Errant pixels and blurry regions in a photo, whether digital or scanned, are the bane of photographers everywhere. Moreover, in vision processing research degraded photos are common and require restoration to a high-quality undegraded state. Research published this month in the International Journal of Signal and Imaging Systems Engineering could provide new insights.
There are countless examples of image editors and photo cleanup software that have built-in tools designed to remove noise and sharpen up edges. Some of these are very powerful others less so. Any "cleanup" process that works by changing individual pixels leads to overall degradation of the image and loss of information. However, a delicate touch with the most subtle tools can produce acceptable quality results.
Now, S. Uma of the Department of Electronics and Communication Engineering, at Coimbatore Institute of Technology, and S. Annadurai of the Government College of Technology, Coimbatore, India, have turned to neural networks to help them clean up their image. The approach could significantly reduce information loss while reversing blurring caused by lens aberrations and faults and reducing noise that distorts the appearance of an image. The team suggests that distortions in an image due to atmospheric disturbances between camera and distant subjects could be unraveled and a photo taken on a hot, hazy day made acceptable.
The researchers point out that earlier attempts at this kind of inverse filtering of an image rely on the image having a high signal-to-noise (SNR) ratio. Other approaches require huge amounts of computing power and are generally untenable. This is especially true in the fledgling field of artificial vision, whether robotic or prosthetic. However, some success with neural networks has been achieved.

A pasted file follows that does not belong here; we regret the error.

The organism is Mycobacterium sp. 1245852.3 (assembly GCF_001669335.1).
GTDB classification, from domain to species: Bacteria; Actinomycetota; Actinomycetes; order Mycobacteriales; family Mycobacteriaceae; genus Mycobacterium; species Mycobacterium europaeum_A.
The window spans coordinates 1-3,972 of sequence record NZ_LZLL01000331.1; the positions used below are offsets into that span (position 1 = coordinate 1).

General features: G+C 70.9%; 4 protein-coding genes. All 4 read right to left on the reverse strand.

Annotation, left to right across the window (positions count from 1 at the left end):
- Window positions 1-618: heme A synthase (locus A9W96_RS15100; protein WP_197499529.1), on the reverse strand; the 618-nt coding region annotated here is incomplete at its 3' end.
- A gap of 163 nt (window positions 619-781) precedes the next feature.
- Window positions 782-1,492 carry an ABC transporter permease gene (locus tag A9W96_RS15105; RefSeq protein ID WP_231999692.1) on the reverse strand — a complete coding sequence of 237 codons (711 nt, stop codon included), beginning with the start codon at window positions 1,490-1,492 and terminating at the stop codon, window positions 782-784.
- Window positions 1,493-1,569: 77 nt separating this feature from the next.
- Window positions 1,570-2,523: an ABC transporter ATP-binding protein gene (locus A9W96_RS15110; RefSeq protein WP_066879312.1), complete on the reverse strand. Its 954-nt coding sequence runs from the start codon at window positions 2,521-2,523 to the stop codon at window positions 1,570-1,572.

Now, Uma and Annadurai have developed a modified recurrent Hopfield neural network that builds and extends the work of others to allow them to quickly process an image reducing distortion, noise and blurring. The team has tested their approach on square grayscale images just 256 pixels across. They were able to reverse severe blurring and noise deliberately added to the original photographic sample to much more acceptable levels in a short time using limited computing resources than was possible with previous neural network approaches or any other inverse filtering techniques.
An analysis of the before and after quality shows that quality is improved by between 39% and 67% using the team's approach and results take half the time of other methods that produce lesser improvements. The success bodes well for image processing, in various fields including vision research, art, homeland security, and science.
"Image restoration using Modified Recurrent Hopfield Neural Network" in Int. J. Signal and Imaging Systems Engineering, 2009, 1, 264-272